What it Means to Queens

by Jeffrey Kaufman
The Resident, June 20, 1997
A Rent Regulation Agreement is Near But Don’t Jump for Joy Yet

Many had feared that deregulation would cause a migration from Manhattan, which would drive up rents in areas like Forest Hills.

Tenants weren’t the only ones waiting for an answer. With approximately 35 percent of the apartments in Forest Hills, Rego Park and Kew Gardens along with between 25-30 percent of the apartments in Astoria subject to the laws, Queens landlords had been planning for the deadline for weeks. Some landlords had even stopped giving out vacant apartment listings for the past couple months in expectation of rent law expiration.

Republican State Senator Serphin Maltese from Queens, who had been in favor vacancy decontrol, said that no issue in his eight years in office has evoked as much mail as the rent control debate.

Although tenants and democrats are rejoicing, some still have concerns.

"While we view the agreement as a victory for tenants in the state against a multi-millionaire lobby, several provisions have us concerned," warned New York State Tenants and Neighbors Coalition spokesperson Tim Lally.

"We are concerned about the proposed provisions which would permit landlords to charge 20 percent more on apartments that become vacant as well as increase rents by $100 for apartments whose current base rent is under $300," Lally explained. "Additionally, provisions which require tenants to deposit rent into court are difficult to accept, but under the circumstances, we are generally pleased."

A close look at some of the provisions indicate that, by and large, regulations which favor the tenants have continued.

The current rental regulations, except for tenants whose income is above $175,000 and whose apartments are rented for over $2000, will remain intact for current apartment dwellers. That means that tenants in currently rent regulated apartments will be entitled to renewal leases, either one or two years, at controlled increases, and may not be evicted except for violations of their lease.

While apartments which become vacant are subject to a 20 percent vacancy rate increase (and an adjustment for the length of the previous tenancy) the apartment will still be subject to rent regulation with all of the protections that provides. Previous vacancy rates were 16 percent for a new two year lease.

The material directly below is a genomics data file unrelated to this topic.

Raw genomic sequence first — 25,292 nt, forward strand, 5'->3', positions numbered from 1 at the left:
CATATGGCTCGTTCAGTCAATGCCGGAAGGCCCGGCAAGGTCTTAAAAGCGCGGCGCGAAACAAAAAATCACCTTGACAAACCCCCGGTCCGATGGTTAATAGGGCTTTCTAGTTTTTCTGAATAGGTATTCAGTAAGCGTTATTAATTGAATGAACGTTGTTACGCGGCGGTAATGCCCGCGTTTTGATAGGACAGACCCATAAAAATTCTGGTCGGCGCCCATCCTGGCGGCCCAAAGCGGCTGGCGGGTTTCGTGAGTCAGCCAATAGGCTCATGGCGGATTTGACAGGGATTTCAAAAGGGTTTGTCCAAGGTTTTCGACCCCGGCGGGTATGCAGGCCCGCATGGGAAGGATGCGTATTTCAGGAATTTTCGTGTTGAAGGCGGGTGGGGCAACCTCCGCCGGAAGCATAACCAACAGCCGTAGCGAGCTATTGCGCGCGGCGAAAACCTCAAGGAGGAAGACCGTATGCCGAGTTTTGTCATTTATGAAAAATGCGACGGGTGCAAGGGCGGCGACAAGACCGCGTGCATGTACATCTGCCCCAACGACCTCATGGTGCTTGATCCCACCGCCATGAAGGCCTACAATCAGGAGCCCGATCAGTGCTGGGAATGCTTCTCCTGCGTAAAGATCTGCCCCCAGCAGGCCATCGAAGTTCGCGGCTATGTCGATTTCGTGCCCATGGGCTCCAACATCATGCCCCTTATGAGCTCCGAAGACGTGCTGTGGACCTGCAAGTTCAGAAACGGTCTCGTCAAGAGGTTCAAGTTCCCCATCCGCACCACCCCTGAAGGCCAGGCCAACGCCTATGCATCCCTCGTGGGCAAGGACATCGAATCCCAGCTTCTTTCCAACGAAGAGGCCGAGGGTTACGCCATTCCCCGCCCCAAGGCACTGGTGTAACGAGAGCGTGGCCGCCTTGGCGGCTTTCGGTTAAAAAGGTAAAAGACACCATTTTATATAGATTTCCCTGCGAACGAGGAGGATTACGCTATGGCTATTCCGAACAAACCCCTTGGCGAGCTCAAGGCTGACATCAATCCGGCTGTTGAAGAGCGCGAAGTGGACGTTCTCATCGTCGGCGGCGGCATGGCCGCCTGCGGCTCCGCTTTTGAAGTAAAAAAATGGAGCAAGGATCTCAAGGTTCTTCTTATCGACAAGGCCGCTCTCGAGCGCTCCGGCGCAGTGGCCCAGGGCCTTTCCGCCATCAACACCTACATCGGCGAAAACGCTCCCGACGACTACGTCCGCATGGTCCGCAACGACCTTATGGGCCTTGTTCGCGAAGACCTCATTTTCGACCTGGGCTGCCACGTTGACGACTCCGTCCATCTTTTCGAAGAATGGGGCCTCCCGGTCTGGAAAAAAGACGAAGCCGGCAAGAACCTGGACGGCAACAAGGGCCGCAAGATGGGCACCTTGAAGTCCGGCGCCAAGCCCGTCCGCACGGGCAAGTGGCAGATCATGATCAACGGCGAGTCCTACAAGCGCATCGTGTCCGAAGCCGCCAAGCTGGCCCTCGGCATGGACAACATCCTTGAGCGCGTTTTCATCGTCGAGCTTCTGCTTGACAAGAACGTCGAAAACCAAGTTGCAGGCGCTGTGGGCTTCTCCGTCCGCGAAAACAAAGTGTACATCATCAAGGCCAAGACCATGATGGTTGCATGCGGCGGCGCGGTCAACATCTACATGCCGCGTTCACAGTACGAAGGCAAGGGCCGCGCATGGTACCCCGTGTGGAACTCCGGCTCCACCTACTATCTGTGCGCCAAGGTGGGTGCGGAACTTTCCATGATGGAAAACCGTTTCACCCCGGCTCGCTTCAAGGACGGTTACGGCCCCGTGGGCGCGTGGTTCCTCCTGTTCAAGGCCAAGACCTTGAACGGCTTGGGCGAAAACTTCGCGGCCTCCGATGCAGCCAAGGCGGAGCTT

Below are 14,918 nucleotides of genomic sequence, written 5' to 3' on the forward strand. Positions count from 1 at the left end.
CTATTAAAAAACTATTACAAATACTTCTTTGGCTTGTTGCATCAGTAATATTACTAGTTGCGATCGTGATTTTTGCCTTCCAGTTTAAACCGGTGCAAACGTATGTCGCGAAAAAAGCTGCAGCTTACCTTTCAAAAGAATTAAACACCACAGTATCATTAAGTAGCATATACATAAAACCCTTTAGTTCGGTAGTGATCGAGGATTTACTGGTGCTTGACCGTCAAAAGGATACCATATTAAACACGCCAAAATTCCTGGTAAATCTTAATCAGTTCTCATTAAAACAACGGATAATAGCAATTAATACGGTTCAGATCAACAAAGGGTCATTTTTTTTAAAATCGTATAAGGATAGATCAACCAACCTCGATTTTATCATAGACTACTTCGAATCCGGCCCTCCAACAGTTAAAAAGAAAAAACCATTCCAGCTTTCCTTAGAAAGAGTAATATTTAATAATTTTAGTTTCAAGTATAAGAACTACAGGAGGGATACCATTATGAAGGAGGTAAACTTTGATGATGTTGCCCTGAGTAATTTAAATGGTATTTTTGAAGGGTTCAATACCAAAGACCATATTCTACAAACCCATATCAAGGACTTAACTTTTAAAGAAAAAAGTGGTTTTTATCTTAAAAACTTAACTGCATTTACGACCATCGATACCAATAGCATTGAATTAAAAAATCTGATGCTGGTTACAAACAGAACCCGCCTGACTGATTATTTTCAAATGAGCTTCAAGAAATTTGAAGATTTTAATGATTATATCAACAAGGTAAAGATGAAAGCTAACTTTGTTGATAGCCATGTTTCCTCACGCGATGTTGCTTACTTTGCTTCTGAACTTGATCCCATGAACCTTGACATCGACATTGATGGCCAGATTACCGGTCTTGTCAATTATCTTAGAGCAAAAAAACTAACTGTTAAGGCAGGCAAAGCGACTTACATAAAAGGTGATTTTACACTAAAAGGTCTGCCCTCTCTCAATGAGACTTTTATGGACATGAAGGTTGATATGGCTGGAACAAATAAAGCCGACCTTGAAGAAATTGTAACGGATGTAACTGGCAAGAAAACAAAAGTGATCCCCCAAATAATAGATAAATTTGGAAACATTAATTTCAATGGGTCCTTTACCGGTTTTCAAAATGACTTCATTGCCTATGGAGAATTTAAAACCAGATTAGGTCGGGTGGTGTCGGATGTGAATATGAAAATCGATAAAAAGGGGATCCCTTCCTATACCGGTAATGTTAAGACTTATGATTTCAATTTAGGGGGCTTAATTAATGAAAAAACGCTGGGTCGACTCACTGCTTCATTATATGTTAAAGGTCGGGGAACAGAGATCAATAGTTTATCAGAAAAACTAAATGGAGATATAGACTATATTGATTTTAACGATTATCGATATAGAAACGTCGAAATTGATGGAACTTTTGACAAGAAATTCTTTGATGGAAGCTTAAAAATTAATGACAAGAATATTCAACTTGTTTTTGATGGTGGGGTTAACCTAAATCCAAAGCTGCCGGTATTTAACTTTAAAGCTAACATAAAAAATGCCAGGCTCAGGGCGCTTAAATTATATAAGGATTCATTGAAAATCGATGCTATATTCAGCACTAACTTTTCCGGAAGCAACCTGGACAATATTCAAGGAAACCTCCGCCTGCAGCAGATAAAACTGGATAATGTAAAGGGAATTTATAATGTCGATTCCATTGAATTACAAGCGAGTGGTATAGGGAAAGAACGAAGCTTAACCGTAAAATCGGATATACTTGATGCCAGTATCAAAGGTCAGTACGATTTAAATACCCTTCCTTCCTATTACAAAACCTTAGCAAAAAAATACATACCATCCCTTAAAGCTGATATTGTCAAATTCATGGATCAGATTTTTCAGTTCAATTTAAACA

In order to dissuade landlords from employing harassing tactics to force tenants to vacate their apartments due to the 20 percent adjustment, special provisions which could result in a felony conviction and a four year prison sentence for any landlord who employs such tactics have been agreed upon.

Landlords walked away from the agreement with some favorable provisions in addition to the increase in vacancy rates. Also included are a $100 per month adjustment for apartments which become vacant where the previous tenant paid $300 per month or less in addition to other adjustments.

Apartments renting over $2000 per month and whose tenants earn more than $175,000 per year, down from the current $250,000 would have their apartments decontrolled and subject only to market conditions.

Apartments, under the new agreement, could not be passed to family members beyond one generation unless the relative paid the vacancy rate. Nieces, nephews, aunts, uncles and cousins would no longer have succession rights unless they can show a special hardship.

In Housing Court, where the requirement to deposit rent into court has been discretionary with the judge, the new agreement would require that after two adjournments, in buildings with 12 or less units, all rent be deposited. For buildings over 12 units only disputed rent would be deposited while undisputed rent would be paid over to the landlord.

A formula, based on the length of stay of the previous tenant would permit landlords to charge additional rent upon vacancy of the unit. The formula is six tenths of 1 percent for each year of the previous tenant’s stay. This would be added to the 20 percent vacancy rate but would only apply to apartments that haven’t been newly rented for over eight years.

"I think, in the end, [Senate Majority Leader Joseph] Bruno saw that downstate Republican Senators might vote against him and he was scared," explained Lally. "We lobbied the Queens Republicans heavily. I guess it paid off."